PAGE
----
Neither parent is modelling maturity for their son or seems to have his trust. They seem enthralled with his fame and wanting to be part of it, in a way suffocating him, yet at the same time not supporting him or giving him a good example in making the shift from kid into responsible adult. This can result in a child who doesn’t respect the law or boundaries and is going to chomping at the bit to be free, which can entail risky behaviour. Driving under the influence, anyone?
By: Hot Gossip Italia
6) He actually really can’t trust people – it’s science.
Imagine the last time someone really let you down and left you feeling used. A partner who ended up just being on the rebound, a friend who only wanted you for something you represented and was actually bad mouthing you when you weren’t around. How paranoid and upset did you feel after? What if that was a feeling you had to grapple with constantly?
The sad truth is, many of us don’t act trustworthy around famous people even if we are otherwise grounded and good sorts. Evolutionary psychologists say it’s about ‘status hierarchies’, and that for a very long time as humans we have had a fascination with those ‘at the top’. Why not, when they might have been the best hunters and currying their favour would mean we were more likely to be fed, or if being close to them and learning their behaviours meant we might have a better chance of getting to the top ourselves? The modern day result of this psychobabble being that the best of us adjust our behaviour around fame and resort to manipulation to increase our chances of being allowed to stay near that ‘top dog’. Added to that own vulnerabilities can hit off as we feel less successful and important than the famous person, and our integrity can drop even further. So according to behavioural science the odds are sadly stacked against Justin that he will ever be surrounded by genuinely supportive people with the best intentions for him.
7) He has a tough job.
Yes, we all like to joke that stars have it easy, but the truth is that a lot of them work very long hours. But that’s not even the tough part, from a psychological perspective. That would instead be the incredible demands we place on modern day artists. We examine and criticize everything they produce, and as the public we ultimately control of whether an artist succeeds or fails. Understandably, many young stars suffer from intense insecurity. To top it off we expect musicians to express how we feel for us through their songs, and to understand us. Have you had someone pester you to understand how they felt? Or begging you to love them? Wasn’t it a bit draining? Try picturing a crowd of a few thousand screaming at you and wanting you to understand their love for you.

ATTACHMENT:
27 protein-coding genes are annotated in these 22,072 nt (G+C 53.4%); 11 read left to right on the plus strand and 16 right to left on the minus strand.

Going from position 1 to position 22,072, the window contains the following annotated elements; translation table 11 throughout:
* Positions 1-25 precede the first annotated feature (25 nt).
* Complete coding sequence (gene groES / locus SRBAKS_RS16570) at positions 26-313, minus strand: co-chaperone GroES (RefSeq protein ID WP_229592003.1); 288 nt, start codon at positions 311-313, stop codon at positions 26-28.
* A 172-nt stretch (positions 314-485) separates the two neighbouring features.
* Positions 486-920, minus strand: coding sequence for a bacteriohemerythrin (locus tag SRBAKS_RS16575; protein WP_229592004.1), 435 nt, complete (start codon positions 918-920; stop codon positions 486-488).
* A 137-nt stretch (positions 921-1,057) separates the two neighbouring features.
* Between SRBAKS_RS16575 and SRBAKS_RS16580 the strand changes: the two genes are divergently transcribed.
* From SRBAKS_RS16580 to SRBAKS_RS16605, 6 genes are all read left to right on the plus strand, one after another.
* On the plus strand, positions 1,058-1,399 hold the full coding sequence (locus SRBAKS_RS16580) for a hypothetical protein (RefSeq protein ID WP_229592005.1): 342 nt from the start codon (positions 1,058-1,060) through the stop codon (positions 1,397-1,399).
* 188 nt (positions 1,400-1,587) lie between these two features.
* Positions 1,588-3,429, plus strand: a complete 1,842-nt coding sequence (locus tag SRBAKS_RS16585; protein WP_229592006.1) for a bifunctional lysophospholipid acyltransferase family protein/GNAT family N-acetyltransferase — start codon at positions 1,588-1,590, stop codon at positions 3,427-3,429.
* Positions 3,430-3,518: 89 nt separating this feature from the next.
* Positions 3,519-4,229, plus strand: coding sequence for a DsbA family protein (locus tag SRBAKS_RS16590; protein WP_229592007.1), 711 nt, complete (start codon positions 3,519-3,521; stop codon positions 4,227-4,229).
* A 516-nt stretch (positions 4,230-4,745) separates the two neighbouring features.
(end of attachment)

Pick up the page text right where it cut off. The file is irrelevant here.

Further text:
8) He has had his heart broken recently.
Bieber was quoted as being quite broken up about his split with Selena, his first big love relationship. His behaviour has gone down since the breakup. Who amongst us hasn’t acted at least a little crazy after a big heartbreak? Anyone?
9) He is reacting normally for someone in his situation.
Perhaps it’s time to honestly ask ourselves, would I have ended up any differently if I was in his (admittedly expensive, one of a kind) shoes?
If you were given everything you wanted from a very young age, constantly told you were amazing, had nobody keeping you in line or setting boundaries, and parents who idolised instead of instructed you, would you be sane and humble? It’s not just highly unlikely, it’s proven unlikely.
Psychologist Robert Millman calls it”acquired situational narcissism”. The theory is that when people closest to a famous person, and the world in general (yes, that’s us) fail to accurately reflect reality back at them, the celebrity no longer knows how to be in the world or how to be with other people and just ends up very self-centred. Add to that mix the narcissism that the hormones of youth bring anyway, and maybe we should all give JustinBieber some credit for being able to behave at all at this point.
10) He is at breaking point and highly vulnerable.
Here’s the thing. It’s easy to joke about Justin Bieber. To call him stupid, arrogant, and out of control. But who amongst us doesn’t have a friend, colleague or family member who is out of control? Or perhaps we are even out of control ourselves, with addiction, with our egos, with our hidden fears.
Are our troubled friends or family members, or we ourselves, when we are down and vulnerable and at our worst, someone to scorn at? Or don’t we all deserve help when we lose our way?
When are we as a society going to stop pointing fingers and making entertainment out of someone who is mentally suffering and at a crossroads, and start saying hey, we need some structures in place to help people like this? We need to start talking about mental health instead of making it something we incriminate others with? When are we going to realise that celebrities are, at the end of the day, as human and flawed as we are?